Magee was onboard the plane with one other person who has not been identified. On Friday, the San Mateo County Coroner's office confirmed that the woman had died at the scene. The other occupant was reportedly flown by helicopter to Stanford Hospital with injuries. On Saturday, the Coroner's Office said it could not confirm the condition of the other occupant nor identify who was flying the plane. 

The plane’s tail number indicated it was owned by the Sac Aero Flying Club. The plane had departed from the Sacramento Executive Airport and was headed to the Half Moon Bay Airport, confirmed FAA Public Affairs Manager Ian Gregor.

Fire crews, California Highway Patrol, San Mateo County Sheriff’s deputies, PG&E employees, and Federal Air and Aviation officials responded to the scene.

One house in the neighborhood appeared to have been hit by the plane, although most of the structure appeared undamaged. The owners were not home at the time, sheriff’s deputies said, though they had been notified of the crash. A truck parked next to the home also appeared to have been damaged.

One eyewitness reported noticing that the plane was in distress before it crashed.

“The plane was tilted sideways,” said Marie Cabural a Half Moon Bay resident who was driving in the neighborhood with a friend when she noticed the plane overhead before it crashed into the house. “We thought, that’s going to crash.”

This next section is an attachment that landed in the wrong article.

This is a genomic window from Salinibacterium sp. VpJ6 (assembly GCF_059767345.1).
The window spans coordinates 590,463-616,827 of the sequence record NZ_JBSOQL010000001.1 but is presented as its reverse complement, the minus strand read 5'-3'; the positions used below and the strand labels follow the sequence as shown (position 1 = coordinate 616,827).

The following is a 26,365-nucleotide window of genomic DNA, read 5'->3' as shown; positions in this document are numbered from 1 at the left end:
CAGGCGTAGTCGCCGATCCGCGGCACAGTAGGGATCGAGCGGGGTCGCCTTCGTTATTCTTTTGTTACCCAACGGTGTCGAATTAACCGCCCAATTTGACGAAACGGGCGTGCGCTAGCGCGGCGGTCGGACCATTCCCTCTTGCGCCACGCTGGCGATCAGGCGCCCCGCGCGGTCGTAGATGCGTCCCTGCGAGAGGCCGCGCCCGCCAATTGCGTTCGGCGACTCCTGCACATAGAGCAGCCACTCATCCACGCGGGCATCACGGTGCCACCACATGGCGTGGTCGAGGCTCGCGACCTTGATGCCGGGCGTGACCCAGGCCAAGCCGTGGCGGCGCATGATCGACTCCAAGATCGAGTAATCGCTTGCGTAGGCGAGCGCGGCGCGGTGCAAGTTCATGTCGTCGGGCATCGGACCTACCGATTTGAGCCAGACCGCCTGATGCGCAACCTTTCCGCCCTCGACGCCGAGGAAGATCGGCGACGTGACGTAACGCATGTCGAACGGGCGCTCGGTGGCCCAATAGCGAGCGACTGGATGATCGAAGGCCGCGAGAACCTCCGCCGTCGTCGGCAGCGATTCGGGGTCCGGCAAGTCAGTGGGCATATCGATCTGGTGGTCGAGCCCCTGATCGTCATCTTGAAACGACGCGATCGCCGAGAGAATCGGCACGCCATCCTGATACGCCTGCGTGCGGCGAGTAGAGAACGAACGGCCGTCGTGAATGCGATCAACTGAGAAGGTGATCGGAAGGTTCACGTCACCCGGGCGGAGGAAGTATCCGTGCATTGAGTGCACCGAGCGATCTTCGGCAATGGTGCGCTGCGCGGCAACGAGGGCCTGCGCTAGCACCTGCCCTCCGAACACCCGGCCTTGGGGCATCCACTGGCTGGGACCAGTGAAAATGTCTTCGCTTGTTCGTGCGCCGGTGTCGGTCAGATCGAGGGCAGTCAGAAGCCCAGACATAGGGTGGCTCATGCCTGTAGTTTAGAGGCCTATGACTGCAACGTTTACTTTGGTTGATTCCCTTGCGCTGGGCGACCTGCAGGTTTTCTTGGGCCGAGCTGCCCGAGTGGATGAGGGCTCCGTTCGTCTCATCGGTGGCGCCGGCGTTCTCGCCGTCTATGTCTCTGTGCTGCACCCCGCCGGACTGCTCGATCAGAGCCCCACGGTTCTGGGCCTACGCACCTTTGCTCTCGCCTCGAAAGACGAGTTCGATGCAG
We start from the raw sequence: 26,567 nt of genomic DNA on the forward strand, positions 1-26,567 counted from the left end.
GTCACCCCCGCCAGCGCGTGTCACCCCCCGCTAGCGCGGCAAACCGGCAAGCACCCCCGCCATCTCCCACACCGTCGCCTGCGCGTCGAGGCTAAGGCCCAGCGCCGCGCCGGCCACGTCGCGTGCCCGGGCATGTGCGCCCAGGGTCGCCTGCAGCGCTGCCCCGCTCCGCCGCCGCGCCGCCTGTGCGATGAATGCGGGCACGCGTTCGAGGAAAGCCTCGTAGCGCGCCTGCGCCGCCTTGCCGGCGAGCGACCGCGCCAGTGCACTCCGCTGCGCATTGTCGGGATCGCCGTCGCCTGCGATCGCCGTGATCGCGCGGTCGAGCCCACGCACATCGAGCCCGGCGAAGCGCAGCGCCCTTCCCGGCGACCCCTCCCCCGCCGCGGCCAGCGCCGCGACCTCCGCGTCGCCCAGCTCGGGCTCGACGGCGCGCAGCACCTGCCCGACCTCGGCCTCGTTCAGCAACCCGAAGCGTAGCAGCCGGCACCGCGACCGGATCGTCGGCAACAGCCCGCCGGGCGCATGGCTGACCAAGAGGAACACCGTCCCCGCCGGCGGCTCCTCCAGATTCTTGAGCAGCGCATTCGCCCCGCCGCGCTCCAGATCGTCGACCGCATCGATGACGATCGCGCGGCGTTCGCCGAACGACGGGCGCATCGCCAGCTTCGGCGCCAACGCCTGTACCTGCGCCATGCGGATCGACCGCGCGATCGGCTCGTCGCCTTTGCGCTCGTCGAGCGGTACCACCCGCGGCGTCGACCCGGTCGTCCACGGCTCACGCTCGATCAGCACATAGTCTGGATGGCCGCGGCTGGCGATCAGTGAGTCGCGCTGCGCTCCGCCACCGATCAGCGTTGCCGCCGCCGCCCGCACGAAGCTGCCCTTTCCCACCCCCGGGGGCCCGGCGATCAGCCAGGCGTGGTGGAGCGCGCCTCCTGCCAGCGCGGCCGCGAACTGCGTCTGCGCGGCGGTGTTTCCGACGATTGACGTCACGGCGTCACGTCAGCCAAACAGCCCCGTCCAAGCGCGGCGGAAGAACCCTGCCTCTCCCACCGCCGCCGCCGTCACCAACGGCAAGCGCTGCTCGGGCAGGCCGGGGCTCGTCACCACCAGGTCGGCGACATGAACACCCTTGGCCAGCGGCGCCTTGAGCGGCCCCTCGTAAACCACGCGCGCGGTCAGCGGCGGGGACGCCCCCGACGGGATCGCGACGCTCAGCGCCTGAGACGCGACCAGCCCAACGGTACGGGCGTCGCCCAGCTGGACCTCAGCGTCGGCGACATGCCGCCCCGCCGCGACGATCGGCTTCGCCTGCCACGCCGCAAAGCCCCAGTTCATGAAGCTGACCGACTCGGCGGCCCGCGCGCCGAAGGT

The plane is owned by a group of owners who use a hangar at the south end of the Sacramento Executive Airport, said Nik Stroiney, owner of Sacramento Aviation Inc., one of the flight schools and aircraft rental companies at the airport where the plane departed from. Stroiney said Sac Aero Flying Club is an informal club and not affiliated with any of the flight schools at the airport. He said he did not personally know any of the plane's owners. Privately owned planes and charters make up most of the airport’s traffic, said an airport spokesperson.


MOSS BEACH (CBS SF) — One person is dead after a small plane crashed into a home in Moss Beach not far from the Half Moon Bay Airport Friday morning, authorities said.

San Mateo County Fire received a call at 11:18 a.m. of a small plane crashing north of the Half Moon Bay Airport.

According to fire officials, the plane ended up at 1065 Park Way near Orval Avenue, at edge of a residential neighborhood near the airport. Initially one person was reported injured, but authorities later confirmed that one person was dead.

Fire crews responded to the scene with heavy rescue equipment. The San Mateo County Sheriff’s office also responded.

A man, apparently the pilot, was pulled from the wreckage alive. Minutes later he was airlifted to a trauma center.

His passenger — reported to be his wife — was killed.

No one on the ground was hurt.

The Cessna 172N Skyhawk airplane had flown out of Sacramento Executive Airport Friday morning, according to authorities.

Video from Chopper 5 showed the wreckage of the plane at one end of a home. There appeared to be some damage where the plane hit the structure, but most of the home seemed to be intact.

Patti Gallinetti lives one block away and saw the dramatic rescue unfold.

“It was just one crash, like metal. Just BOOM!” explained Gallinetti. “It’s an experience that I hope we don’t have too often.”

Damage on the ground showed the plane first clipped the corner of one house, then smashed into a parked pickup truck before tumbling across the street into the garage portion of the other house.

One experienced Half Moon Bay pilot told KPIX 5 the position of the plane indicated that it was probably on final approach when it went down.